The Problem With the Power Plant Rule
Earlier this year, the EPA (Environmental Protection Agency) issued a proposed rulemaking on New Source Performance Standards for greenhouse gas (GHG) Emissions from New and Reconstructed Electric Utility Generating Units (EGUs). It is colloquially known as the “Power Plant Rule.”
This rulemaking suffers from a host of flaws, but one issue—which I focused on in the Institute for Energy Research public comment on the rulemaking—is the issue of grid reliability and the failure to account for a concurrent rulemaking that will have a significant impact on the purview of this rule.
The other proposed rule in question is the Multi-Pollutant Emissions Standards for Model Years 2027 and Later Light-Duty and Medium-Duty Vehicles Rule, colloquially known as the “Tailpipe Rule.” This rule would require a very low fleetwide average for vehicle emissions for model years 2027 and later. In practice this would make the manufacture and sale of ICE (Internal Combustion Engine) vehicles difficult, if not impossible. The Biden administration has made clear that the intention of the rule is to accelerate the transition to electric vehicles.
A rule that would cause a significant portion of the car fleet to transition from gasoline to reliance on the electricity grid would definitionally have an impact on grid requirements and by extension, on both the volume and variety of generation that the grid requires. Grid reliablity might sound like a nebulous and distant concept that will be dealt with far from home, but the impacts of even short blackouts can be both deadly and inconvenient. Power grids mostly fail when it’s very hot or very cold, when people are least equipped to cope without electricity’s ability to insulate them from the weather.
Grid reliability issues are also incredibly costly, and the costs of their disruption are not born only at the utility level. They cause food in people’s refrigerators and freezers to spoil and need to be replaced. Think about how much it would cost you to replace everything in your refrigerator and freezer right now. What if that were happening several times a year? What about a few times a month? These costs would add up quickly, and would be most difficult to bear for those who are already struggling to pay for everyday necessities.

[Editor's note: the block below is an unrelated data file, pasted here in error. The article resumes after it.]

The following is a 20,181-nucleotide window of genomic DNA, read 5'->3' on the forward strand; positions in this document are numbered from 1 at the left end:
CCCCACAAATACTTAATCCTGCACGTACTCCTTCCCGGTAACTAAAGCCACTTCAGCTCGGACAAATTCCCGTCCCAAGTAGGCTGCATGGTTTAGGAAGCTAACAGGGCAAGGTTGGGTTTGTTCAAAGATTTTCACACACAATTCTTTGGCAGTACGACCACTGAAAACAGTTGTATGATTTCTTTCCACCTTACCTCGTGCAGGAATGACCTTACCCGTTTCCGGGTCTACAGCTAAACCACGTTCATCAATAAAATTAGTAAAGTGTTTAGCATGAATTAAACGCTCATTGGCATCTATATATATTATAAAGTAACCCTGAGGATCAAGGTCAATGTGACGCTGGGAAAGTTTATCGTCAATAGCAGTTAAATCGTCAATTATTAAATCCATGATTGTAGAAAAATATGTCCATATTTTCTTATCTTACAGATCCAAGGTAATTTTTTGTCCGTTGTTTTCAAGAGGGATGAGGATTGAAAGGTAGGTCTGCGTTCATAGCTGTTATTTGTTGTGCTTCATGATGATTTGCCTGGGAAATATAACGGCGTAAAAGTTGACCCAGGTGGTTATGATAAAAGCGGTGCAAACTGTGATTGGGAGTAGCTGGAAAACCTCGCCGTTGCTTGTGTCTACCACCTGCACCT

Now consider that many employers would be forced to close without electricity. Some people are salaried and might get a free day off of work, but what about unsalaried hourly workers? For many people, this would mean periodic unexpected days without work (and without pay). The economy wide impacts of this are massive, and the personal impacts are daunting. Grid reliability is essential to the functioning of our economy and everyday lives.
All electricity sources aren’t equally reliable. In order to adequately meet peak demand, baseload sources like natural gas, coal, and nuclear are needed. The Power Plant Rule would have a serious impact on natural gas generation in addition to phasing out coal generation. The EPA study accompanying the Power Plant Rule didn’t take into account the increased volume of electric vehicles on the grid that the Tailpipe Rule would create. This concurrent rulemaking would clearly have an impact on the ability of the grid to meet demand. One rule will raise the demand for electricity, while the other will decrease supply, but we’re to believe that these rulemakings are not substantively related to one another enough to necessitate an analysis from EPA on their compounded impacts.
On the issue of reliability more broadly, a number of analyses have been performed that demonstrate the flaws in the proposed rulemaking.
The Center of the American Experiment has an excellent analysis on what the rule would do, particularly to the portion of the grid operated by MISO (Midcontinent Independent System Operator). In their analysis, Isaac Orr and Mitch Rolling found that the rule would impose blackouts in MISO, as well as costing $246 billion through 2055 when the economic costs of blackouts and other impacts were taken into account. Their analysis accounted only for the impacts on the portion of the Grid operated by MISO which covers 15 states and the Canadian province of Manitoba.
From this, it’s reasonable to conclude that grid impacts would be far outside of the scope of the supposed benefits of the rulemaking, given that the EPA’s estimated annual net benefit of the rule is $5.9 billion and $246 billion over the period from now to 2055 is $7.7 billion, again in the MISO jurisdiction alone.
The costs of this rule to grid reliability would outweigh the benefits of the rule, and studying the extent of those costs is made more difficult by the lack of public availability of the model and data used by EPA.
A rulemaking with impacts this broad should have taken grid reliability concerns more seriously and acknowledged the impacts of the concurrent Tailpipe Rule. Could it be that the Biden administration’s abstract commitment to the vision of an all-electric future is preventing a candid assessment of the cost, in dollars and dysfunction, of getting there?